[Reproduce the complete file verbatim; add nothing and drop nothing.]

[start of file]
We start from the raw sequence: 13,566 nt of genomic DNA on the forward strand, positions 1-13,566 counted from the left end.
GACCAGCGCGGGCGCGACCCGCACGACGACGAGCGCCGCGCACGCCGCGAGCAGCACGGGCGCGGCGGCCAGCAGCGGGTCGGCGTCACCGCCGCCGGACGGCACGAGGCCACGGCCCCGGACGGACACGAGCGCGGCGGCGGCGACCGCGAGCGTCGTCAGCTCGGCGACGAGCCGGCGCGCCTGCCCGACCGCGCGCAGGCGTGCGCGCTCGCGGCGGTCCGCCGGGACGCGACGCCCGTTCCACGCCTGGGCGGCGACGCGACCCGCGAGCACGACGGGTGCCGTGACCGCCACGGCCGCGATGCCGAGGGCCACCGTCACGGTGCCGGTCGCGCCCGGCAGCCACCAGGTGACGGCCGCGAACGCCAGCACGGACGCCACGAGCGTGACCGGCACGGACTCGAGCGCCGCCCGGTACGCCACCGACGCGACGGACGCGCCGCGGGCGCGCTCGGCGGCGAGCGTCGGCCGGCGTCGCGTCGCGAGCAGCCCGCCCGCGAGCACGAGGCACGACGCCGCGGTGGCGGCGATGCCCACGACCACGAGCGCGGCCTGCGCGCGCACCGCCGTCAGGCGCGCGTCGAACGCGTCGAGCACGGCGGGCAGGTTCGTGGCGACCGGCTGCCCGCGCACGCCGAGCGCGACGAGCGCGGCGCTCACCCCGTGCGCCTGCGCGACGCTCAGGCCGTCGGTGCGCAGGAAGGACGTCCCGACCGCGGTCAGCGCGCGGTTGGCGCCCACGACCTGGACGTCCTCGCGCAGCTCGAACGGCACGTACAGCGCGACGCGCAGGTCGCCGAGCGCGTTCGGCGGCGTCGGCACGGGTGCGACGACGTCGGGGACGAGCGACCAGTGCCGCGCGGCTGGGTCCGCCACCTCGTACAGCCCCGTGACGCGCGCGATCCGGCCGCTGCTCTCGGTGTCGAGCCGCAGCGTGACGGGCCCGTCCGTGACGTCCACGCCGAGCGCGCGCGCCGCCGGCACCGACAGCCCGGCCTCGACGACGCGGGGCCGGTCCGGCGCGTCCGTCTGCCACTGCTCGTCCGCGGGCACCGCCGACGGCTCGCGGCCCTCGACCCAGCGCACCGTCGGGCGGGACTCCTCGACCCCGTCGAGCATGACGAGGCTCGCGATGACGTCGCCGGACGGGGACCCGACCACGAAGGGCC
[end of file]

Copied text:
We start from the raw sequence: 13,566 nt of genomic DNA on the forward strand, positions 1-13,566 counted from the left end.
GACCAGCGCGGGCGCGACCCGCACGACGACGAGCGCCGCGCACGCCGCGAGCAGCACGGGCGCGGCGGCCAGCAGCGGGTCGGCGTCACCGCCGCCGGACGGCACGAGGCCACGGCCCCGGACGGACACGAGCGCGGCGGCGGCGACCGCGAGCGTCGTCAGCTCGGCGACGAGCCGGCGCGCCTGCCCGACCGCGCGCAGGCGTGCGCGCTCGCGGCGGTCCGCCGGGACGCGACGCCCGTTCCACGCCTGGGCGGCGACGCGACCCGCGAGCACGACGGGTGCCGTGACCGCCACGGCCGCGATGCCGAGGGCCACCGTCACGGTGCCGGTCGCGCCCGGCAGCCACCAGGTGACGGCCGCGAACGCCAGCACGGACGCCACGAGCGTGACCGGCACGGACTCGAGCGCCGCCCGGTACGCCACCGACGCGACGGACGCGCCGCGGGCGCGCTCGGCGGCGAGCGTCGGCCGGCGTCGCGTCGCGAGCAGCCCGCCCGCGAGCACGAGGCACGACGCCGCGGTGGCGGCGATGCCCACGACCACGAGCGCGGCCTGCGCGCGCACCGCCGTCAGGCGCGCGTCGAACGCGTCGAGCACGGCGGGCAGGTTCGTGGCGACCGGCTGCCCGCGCACGCCGAGCGCGACGAGCGCGGCGCTCACCCCGTGCGCCTGCGCGACGCTCAGGCCGTCGGTGCGCAGGAAGGACGTCCCGACCGCGGTCAGCGCGCGGTTGGCGCCCACGACCTGGACGTCCTCGCGCAGCTCGAACGGCACGTACAGCGCGACGCGCAGGTCGCCGAGCGCGTTCGGCGGCGTCGGCACGGGTGCGACGACGTCGGGGACGAGCGACCAGTGCCGCGCGGCTGGGTCCGCCACCTCGTACAGCCCCGTGACGCGCGCGATCCGGCCGCTGCTCTCGGTGTCGAGCCGCAGCGTGACGGGCCCGTCCGTGACGTCCACGCCGAGCGCGCGCGCCGCCGGCACCGACAGCCCGGCCTCGACGACGCGGGGCCGGTCCGGCGCGTCCGTCTGCCACTGCTCGTCCGCGGGCACCGCCGACGGCTCGCGGCCCTCGACCCAGCGCACCGTCGGGCGGGACTCCTCGACCCCGTCGAGCATGACGAGGCTCGCGATGACGTCGCCGGACGGGGACCCGACCACGAAGGGCC